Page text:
Chicago Journal of International Law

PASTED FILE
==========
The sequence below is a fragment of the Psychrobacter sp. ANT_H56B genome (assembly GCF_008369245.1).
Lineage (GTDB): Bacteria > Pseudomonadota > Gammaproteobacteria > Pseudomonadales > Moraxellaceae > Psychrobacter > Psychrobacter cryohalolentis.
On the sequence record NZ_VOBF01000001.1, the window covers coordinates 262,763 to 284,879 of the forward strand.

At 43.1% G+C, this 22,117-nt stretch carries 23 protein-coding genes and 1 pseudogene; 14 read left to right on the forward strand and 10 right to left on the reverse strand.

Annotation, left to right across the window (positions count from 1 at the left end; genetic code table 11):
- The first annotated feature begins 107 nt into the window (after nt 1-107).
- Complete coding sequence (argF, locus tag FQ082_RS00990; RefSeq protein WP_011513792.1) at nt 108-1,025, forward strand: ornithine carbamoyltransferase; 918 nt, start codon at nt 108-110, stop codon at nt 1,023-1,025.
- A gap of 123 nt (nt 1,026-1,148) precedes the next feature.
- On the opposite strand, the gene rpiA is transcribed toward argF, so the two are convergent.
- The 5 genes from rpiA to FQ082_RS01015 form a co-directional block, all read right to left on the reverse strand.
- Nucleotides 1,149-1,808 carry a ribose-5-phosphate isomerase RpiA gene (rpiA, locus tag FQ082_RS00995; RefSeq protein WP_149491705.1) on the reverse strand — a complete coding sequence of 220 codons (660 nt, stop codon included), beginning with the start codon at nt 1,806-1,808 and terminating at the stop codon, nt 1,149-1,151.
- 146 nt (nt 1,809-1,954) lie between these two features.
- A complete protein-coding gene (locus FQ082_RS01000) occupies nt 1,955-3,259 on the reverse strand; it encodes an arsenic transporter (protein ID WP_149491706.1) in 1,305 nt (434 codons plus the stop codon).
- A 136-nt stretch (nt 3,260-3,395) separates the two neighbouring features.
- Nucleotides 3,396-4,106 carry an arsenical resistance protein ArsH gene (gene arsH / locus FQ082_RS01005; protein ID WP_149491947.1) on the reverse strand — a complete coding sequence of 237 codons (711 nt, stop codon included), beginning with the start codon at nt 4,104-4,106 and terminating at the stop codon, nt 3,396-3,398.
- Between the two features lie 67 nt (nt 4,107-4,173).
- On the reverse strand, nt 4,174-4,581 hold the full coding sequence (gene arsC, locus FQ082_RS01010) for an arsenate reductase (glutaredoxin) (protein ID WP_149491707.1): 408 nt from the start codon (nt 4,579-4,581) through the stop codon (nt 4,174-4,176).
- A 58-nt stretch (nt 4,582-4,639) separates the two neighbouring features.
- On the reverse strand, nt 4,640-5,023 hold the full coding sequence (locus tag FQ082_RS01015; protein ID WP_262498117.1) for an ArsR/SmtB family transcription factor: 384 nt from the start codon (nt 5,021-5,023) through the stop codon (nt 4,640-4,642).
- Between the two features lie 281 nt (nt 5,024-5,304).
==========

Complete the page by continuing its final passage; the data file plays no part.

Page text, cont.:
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As cyberattacks increase in frequency and intensity around the globe, private actors have turned to more innovative cyber defense strategies. For many, this involves considering the use of cutting-edge active cyber defense measures—that is, tactics beyond merely erecting firewalls and installing antivirus software that permit cyber defenders to detect and respond to threats in real time. The legality of such measures under international law is a subject of intense debate because of definitional uncertainty surrounding what qualifies as an “active” cyber defense measure. This Comment argues that active defense measures that do not rise to the level of a cybercrime are permissible under international law. Accordingly, it analyzes the Budapest Convention, the only binding international instrument related to cybercrime, and uses its definition of illegal conduct under international law to construct a “stoplight framework” to guide cyber defenders in their actions. Ultimately, this Comment concludes that cyber defenders have a “green light” to use purely passive measures, such as monitoring one’s own network traffic, because these measures are highly unlikely to involve conduct the Budapest Convention criminalizes. Active-passive measures, such as attaching code to intruders that tracks them back to their home base, can in some cases be justified under exceptions to the Convention; accordingly, cyber defenders should proceed with caution. Finally, outright active defense measures nearly always rise to the level of offense conduct under the Budapest Convention, and should not be used. This analysis provides needed clarity as to the legality of conduct in cyberspace, and provides cyber defenders with the guideposts they need to confidently innovate in today’s complex cyber landscape

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